7 3 GM Vitiugov Nikita 2721 4,5 0 21,5 25 3 3 2785 4,8
8 32 GM Ipatov Alexander 2648 4,5 0 20 22,5 2 3 2749 6,7
9 50 GM Salgado Lopez Ivan 2618 4,5 0 20 22 3 3 2680 6
10 13 GM Cheparinov Ivan 2685 4,5 0 19,5 23 2 4 2718 3
11 5 GM Vallejo Francisco 2700 4,5 0 19,5 23 2 3 2765 4,9
12 4 GM Ponomariov Ruslan 2715 4,5 0 19,5 22,5 3 3 2772 4,4
13 55 GM Zubov Alexander 2612 4,5 0 19,5 22 2 2 2754 9,6
14 60 GM Goganov Aleksey 2600 4,5 0 19,5 21 3 3 2707 9,7
15 8 GM Fressinet Laurent 2692 4,5 0 19 22,5 3 3 2775 6,3
16 42 GM Berkes Ferenc 2636 4,5 0 19 22 3 3 2735 8,6
17 51 GM Anton Guijarro David 2616 4,5 0 18,5 21 3 3 2631 2,4
18 29 GM Bartel Mateusz 2653 4,5 0 18 21 3 3 2704 4,6
19 49 GM Nabaty Tamir 2619 4,5 0 18 19,5 2 3 2667 4,5
20 59 GM Ter-Sahakyan Samvel 2601 4,5 0 17,5 19 3 4 2642 5,1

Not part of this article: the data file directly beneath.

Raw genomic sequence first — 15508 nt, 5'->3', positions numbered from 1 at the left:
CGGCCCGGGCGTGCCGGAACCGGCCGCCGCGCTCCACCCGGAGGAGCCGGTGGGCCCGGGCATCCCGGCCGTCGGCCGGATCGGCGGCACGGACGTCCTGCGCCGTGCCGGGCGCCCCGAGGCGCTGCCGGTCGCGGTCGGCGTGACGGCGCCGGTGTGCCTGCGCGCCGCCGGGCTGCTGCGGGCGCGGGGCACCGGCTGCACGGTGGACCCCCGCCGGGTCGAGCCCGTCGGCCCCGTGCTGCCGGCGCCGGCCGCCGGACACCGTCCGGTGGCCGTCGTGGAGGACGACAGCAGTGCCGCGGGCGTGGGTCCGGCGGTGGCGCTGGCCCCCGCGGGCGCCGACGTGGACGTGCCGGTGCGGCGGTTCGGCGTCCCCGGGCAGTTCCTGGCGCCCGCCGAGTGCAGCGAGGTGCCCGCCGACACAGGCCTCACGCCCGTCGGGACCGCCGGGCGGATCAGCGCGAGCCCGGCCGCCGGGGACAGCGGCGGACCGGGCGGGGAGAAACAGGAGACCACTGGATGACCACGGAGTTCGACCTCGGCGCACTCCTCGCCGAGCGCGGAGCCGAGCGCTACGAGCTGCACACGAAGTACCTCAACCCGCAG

21 69 GM Demchenko Anton 2589 4,5 0 17 18,5 3 3 2709 10,5
22 7 GM Matlakov Maxim 2693 4 0 21,5 25 3 3 2719 2,2
23 84 GM Kovalev Vladislav 2562 4 0 20,5 23 3 3 2689 10,7
24 61 GM Parligras M-E 2599 4 0 20,5 22 2 4 2627 3,9
25 20 GM Laznicka Viktor 2668 4 0 20 23 3 3 2649 -0,5
26 95 GM Stocek Jiri 2534 4 0 20 22,5 2 1 2715 12,4
27 33 GM Zhigalko Sergei 2647 4 0 20 22 3 3 2655 1,7
28 77 GM Vocaturo Daniele 2574 4 0 20 22 3 3 2712 11,6
29 58 GM Andriasian Zaven 2602 4 0 20 21,5 3 3 2687 8,1
30 70 GM Brkic Ante 2584 4 0 19,5 22 3 4 2610 3,6

(Full standings here.)

The 17th European Individual Championship is taking place May 11-24 in Gjakova, a city in western Kosovo. The tournament is an 11-round Swiss. A total of 245 players are playing, including 103 GMs and 29 IMs. The prize fund is 120,000 / $135,708 with a 20,000 / $22,618 first prize. The top 23 players will qualify for the 2017 World Cup.